Part 7: The FBI and Jeffrey Dahmer
In this 1991 handout from the Milwaukee County Sheriff’s Department, serial killer Jeffrey Dahmer is seen in a police mugshot. (AP Photo/Milwaukee County Sheriff’s Department)
At about 11:30 on the night of July 22, 1991, Milwaukee Police Department patrol units saw a partially clothed man stumbling down the road near an apartment building on North 25th Street. A handcuff could be seen dangling from his wrist. The young man reported to police that he had been threatened with a knife inside that apartment building, prompting the officers to investigate. And the first report on the incident to FBI Headquarters indicated that the police arrested a man named Jeffrey Dahmer at his apartment, where they had discovered what could have been the set of a horror movie—numerous body parts belonging to multiple victims.
In serial murder cases, the FBI’s role is often that of providing forensic and other investigative support in an ongoing investigation. That was certainly the case with Dahmer.
After analyzing our options regarding jurisdiction in this case under the federal kidnapping statute, the Bureau offered its laboratory and identification services to local authorities in Milwaukee. To help identify previous victims, investigators began tracing the killer’s trail across the U.S. and around the world. Behavioral analysts, also known as profilers, participated as well.
The remains of 11 victims were found in Dahmer’s apartment. Evidence recovered there—from physical remains to tools used to torture and dismember victims—was sent to FBI Headquarters for forensic analysis. The Bureau ran DNA profiles; conducted chemical, biological, and tool mark analyses; undertook photographic and computer examinations; and performed other tests on submitted evidence. Bureau agents and analysts also investigated whether Dahmer could be linked to unsolved murders in areas where he was known to have lived, including Ohio, Florida, and Germany—one of the locations Dahmer was stationed while in the U.S. Army.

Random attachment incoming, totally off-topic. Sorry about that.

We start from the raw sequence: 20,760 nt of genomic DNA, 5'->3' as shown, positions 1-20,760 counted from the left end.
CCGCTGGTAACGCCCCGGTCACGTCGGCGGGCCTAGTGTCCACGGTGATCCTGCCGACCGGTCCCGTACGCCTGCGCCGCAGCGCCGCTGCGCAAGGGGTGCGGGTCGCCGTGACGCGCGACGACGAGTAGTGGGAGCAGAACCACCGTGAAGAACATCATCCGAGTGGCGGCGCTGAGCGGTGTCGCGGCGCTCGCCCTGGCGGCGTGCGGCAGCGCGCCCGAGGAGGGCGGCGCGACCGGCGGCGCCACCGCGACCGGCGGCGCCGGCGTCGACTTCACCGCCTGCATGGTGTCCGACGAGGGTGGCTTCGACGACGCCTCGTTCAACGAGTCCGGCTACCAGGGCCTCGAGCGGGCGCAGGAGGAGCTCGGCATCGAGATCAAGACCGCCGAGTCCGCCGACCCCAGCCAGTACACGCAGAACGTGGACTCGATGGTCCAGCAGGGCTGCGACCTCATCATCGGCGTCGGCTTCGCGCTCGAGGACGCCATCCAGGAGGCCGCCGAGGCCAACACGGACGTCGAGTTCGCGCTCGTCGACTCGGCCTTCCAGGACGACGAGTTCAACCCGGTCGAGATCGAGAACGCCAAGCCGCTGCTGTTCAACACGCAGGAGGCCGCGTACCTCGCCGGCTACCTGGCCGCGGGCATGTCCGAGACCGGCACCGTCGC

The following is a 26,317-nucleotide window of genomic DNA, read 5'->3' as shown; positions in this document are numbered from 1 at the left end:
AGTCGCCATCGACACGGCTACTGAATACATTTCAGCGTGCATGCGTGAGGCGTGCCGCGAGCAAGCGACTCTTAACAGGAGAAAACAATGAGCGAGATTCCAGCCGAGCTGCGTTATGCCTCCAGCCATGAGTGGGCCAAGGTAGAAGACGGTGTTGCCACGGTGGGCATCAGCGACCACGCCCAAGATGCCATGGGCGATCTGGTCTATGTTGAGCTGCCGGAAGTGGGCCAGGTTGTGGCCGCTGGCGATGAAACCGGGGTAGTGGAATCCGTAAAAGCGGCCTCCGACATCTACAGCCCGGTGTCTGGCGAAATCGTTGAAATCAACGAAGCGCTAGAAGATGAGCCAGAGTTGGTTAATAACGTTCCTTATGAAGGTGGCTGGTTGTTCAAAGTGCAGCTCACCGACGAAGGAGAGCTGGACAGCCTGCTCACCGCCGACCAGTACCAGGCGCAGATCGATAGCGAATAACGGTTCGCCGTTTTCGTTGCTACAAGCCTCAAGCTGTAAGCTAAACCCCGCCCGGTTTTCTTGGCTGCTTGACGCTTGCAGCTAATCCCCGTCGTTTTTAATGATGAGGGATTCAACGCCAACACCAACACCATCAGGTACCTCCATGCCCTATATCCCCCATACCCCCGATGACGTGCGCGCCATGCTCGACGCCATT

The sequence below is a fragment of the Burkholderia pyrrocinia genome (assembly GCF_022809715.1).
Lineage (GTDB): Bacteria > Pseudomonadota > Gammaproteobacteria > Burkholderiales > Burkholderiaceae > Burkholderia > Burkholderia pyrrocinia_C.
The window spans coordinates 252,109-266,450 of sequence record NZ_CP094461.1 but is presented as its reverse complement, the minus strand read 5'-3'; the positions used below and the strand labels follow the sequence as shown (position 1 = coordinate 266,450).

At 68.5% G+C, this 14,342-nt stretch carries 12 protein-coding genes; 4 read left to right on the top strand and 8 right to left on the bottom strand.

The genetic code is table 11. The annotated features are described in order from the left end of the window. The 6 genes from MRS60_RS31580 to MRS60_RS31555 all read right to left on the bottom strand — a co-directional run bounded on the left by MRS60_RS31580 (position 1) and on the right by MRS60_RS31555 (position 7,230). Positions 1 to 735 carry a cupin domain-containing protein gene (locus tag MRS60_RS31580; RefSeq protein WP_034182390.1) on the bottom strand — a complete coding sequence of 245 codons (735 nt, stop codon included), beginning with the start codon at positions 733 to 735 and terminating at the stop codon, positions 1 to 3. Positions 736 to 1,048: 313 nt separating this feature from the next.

Soon after his arrest, Dahmer confessed to committing more than a dozen murders that included the torture and mutilation of his victims and the abuse of their corpses.
In early 1992, Wisconsin prosecutors—armed with evidence provided by the Bureau— began to set forth charges that Dahmer had killed 15 men during the course of a long criminal career. He was sentenced to life in prison and extradited to Ohio, where he was convicted of another murder. In 1994, while serving his sentence in a Wisconsin prison, Dahmer was bludgeoned to death by a fellow inmate.
The FBI’s involvement in serial killer cases has evolved over time. In the 1970s, we began applying the insights of psychology and behavioral science to violent criminal behavior. Federal legislation on serial killings in 1988 and on violent crimes against interstate travelers in 1994 expanded our operational jurisdiction. And of course, advancements in forensics over the years—such as DNA analysis and automated fingerprint capabilities—have played, and will continue to play, a vital role in stopping these killers and identifying their victims.
More about the FBI’s role in this case can be found on the FBI Vault, where we have made our Freedom of Information Act release of material on Dahmer available. This material was released a number of years ago and includes our Headquarters file, Milwaukee Division file, a file from the FBI Laboratory concerning tests made on evidence from Dahmer’s apartment, and a foreign police cooperation file on efforts to determine if Dahmer had killed anyone while living in Germany.
- FBI Vault files on Jeffery Dahmer
- Part 1: The FBI’s Role Takes Shape
- Part 2: Birth of Behavioral Analysis in the FBI
- Part 3: Ted Bundy’s Campaign of Terror
- Part 4: White Supremacist Joseph Franklin
- Part 5: Wayne Williams and the Atlanta Child Murders
- Part 6: Andrew Cunanan Murders a Fashion Icon
- Part 7: The FBI and Jeffrey Dahmer